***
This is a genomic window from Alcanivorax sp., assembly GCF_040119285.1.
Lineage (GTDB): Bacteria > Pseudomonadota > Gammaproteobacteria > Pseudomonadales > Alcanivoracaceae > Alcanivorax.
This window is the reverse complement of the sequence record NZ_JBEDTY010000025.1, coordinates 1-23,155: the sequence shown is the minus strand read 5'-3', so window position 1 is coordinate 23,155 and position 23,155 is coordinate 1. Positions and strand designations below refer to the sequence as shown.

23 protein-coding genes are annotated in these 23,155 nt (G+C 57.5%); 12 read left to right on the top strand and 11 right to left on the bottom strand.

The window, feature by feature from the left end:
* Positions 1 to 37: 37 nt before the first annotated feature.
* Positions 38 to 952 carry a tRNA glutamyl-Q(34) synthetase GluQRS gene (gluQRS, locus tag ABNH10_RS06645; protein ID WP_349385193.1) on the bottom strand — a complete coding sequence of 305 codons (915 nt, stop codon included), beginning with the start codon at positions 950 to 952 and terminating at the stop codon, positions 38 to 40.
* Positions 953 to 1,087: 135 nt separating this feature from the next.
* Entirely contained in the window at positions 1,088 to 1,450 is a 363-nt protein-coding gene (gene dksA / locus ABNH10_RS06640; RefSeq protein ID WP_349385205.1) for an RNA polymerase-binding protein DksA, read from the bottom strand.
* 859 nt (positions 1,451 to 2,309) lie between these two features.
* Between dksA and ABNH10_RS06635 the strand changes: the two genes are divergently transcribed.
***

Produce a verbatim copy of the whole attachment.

This is a genomic window from Alcanivorax sp., assembly GCF_040119285.1.
Lineage (GTDB): Bacteria > Pseudomonadota > Gammaproteobacteria > Pseudomonadales > Alcanivoracaceae > Alcanivorax.
This window is the reverse complement of the sequence record NZ_JBEDTY010000025.1, coordinates 1-23,155: the sequence shown is the minus strand read 5'-3', so window position 1 is coordinate 23,155 and position 23,155 is coordinate 1. Positions and strand designations below refer to the sequence as shown.

23 protein-coding genes are annotated in these 23,155 nt (G+C 57.5%); 12 read left to right on the top strand and 11 right to left on the bottom strand.

The window, feature by feature from the left end:
* Positions 1 to 37: 37 nt before the first annotated feature.
* Positions 38 to 952 carry a tRNA glutamyl-Q(34) synthetase GluQRS gene (gluQRS, locus tag ABNH10_RS06645; protein ID WP_349385193.1) on the bottom strand — a complete coding sequence of 305 codons (915 nt, stop codon included), beginning with the start codon at positions 950 to 952 and terminating at the stop codon, positions 38 to 40.
* Positions 953 to 1,087: 135 nt separating this feature from the next.
* Entirely contained in the window at positions 1,088 to 1,450 is a 363-nt protein-coding gene (gene dksA / locus ABNH10_RS06640; RefSeq protein ID WP_349385205.1) for an RNA polymerase-binding protein DksA, read from the bottom strand.
* 859 nt (positions 1,451 to 2,309) lie between these two features.
* Between dksA and ABNH10_RS06635 the strand changes: the two genes are divergently transcribed.